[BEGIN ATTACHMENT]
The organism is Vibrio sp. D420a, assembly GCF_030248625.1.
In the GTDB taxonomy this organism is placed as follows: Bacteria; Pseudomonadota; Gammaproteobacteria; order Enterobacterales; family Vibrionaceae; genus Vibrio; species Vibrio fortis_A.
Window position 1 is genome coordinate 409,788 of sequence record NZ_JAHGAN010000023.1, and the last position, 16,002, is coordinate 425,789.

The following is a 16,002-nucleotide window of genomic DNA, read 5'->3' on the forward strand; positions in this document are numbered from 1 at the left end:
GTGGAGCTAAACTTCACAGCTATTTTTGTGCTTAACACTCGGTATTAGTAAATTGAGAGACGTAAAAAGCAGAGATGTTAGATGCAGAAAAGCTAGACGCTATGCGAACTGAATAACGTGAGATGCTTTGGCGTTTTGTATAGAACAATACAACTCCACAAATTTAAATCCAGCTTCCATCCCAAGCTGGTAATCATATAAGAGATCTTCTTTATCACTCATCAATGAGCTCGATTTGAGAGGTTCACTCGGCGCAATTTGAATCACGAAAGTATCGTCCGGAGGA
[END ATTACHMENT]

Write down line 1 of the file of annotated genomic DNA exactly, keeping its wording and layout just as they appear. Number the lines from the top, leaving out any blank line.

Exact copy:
The organism is Vibrio sp. D420a, assembly GCF_030248625.1.